Today is day one of LAB for the Government Digital Service. That’s Life After Bracken.
Friday of last week was the final day at work for the man who, while never failing to acknowledge the team effort that makes GDS work, had become the public face of the digital transformation of the UK government.
But back in August, Bracken took the public sector by surprise by announcing his departure from his role as GDS Director, later confirming a new role as Chief Digital Officer for the Co-operative Group.
His departure prompted questions, most still unanswered, about the future of GDS, with Whitehall scuttlebutt suggesting that a lack of support within government for the centralised mandate of GDS was a trigger factor in Bracken’s decision.
While former Cabinet Officer Minister Francis Maude had been a highly public supporter of GDS, rumors circulated, largely unchecked, that the new regime was less overtly keen on the roadmap for the operation.
Since then, there have been voices raised in support of GDS as a basic concept, but in terms that are strikingly short on detail. For example, Prime Minister David Cameron, said earlier this month in a wide-ranging speech on reform:
I believe the creation of the Government Digital Service is one of the great unsung triumphs of the last Parliament.
A whole series of things that used to involve complicated paperwork can now be done online, from registering to vote and paying your taxes to the work being done here in this building to help make the benefits system digital.
Part of the issue is our mentality. When a business uses technology to deliver more for less, it’s regarded as a good thing. But when government does it, it’s too often just badged as cuts. It’s as though good business is somehow bad government. This attitude has to change.
By focusing on these core principles – of reform, devolution and efficiency – we can deliver better, more progressive government that will meet the challenge of living within our means and at the same time help us to extend opportunity to all.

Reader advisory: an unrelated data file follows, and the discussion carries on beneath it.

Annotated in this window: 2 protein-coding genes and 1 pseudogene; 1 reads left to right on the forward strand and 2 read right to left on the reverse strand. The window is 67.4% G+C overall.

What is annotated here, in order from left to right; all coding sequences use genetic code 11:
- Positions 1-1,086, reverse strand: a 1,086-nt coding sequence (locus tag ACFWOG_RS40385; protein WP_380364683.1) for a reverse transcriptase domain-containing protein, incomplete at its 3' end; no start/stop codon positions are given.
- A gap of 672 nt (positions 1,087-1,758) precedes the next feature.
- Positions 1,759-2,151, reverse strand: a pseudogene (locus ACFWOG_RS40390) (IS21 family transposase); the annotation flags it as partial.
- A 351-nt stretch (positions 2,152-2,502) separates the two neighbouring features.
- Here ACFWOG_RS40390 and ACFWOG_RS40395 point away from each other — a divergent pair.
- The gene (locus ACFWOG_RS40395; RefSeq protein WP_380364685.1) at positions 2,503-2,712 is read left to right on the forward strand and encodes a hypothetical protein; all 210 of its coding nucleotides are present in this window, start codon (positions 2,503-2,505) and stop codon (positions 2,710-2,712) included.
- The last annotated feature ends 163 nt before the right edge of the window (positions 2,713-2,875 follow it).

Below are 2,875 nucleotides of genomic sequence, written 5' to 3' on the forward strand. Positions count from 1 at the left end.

That’s a pretty concise summary of the underlying principles behind GDS, but while the remarks were seized upon by observers as evidence of the highest-possible support for the service, in reality Cameron’s words are little more than a mission-statement summary that could have been delivered at any time over the past five years.
If we accept that ministers and officials believe that in general GDS is a good thing, then the real question now is how that will be delivered over the course of the current political term and here there’s a staggering lack of detail. That’s likely to remain the case until after the Chancellor of the Exchequer’s Spending Review in November.
But did we get some clues as to the shape of things to come last week from two separate high-level sources, Cabinet Secretary Sir Jeremy Heywood and Andy Beale, the deputy director of government technology.
Heywood was making a rare public appearance at an event hosted by the Institute of Government, during which he declared that GDS has moved into what he called “a different phase”.
Interestingly Heywood didn’t deny that there had been disagreement over the future direction of the service, stating only that:
I think that talk of an argument is really overstated to be honest.
Of Bracken’s departure, he added:
Mike’s great skill was as an insurgent in a way. And he’s done a brilliant job creating a group of people, creating a brilliant brand which has been able to attract real talent from across the world. But he was ready for a new challenge and I think we’re ready to move GDS onto a different phase in its own work.
The Cabinet Secretary said that the new vision is based around having:
excellent heads of digital in all of the key departments.
And he confirmed that this means a reduction in GDS’s centralised mandate, insisting:
You can’t run the whole of digital — HMRC’s digital strategy — from the Cabinet Office. It’s a vast organisation. The same with DWP. And IT and digital is a core part of its mission.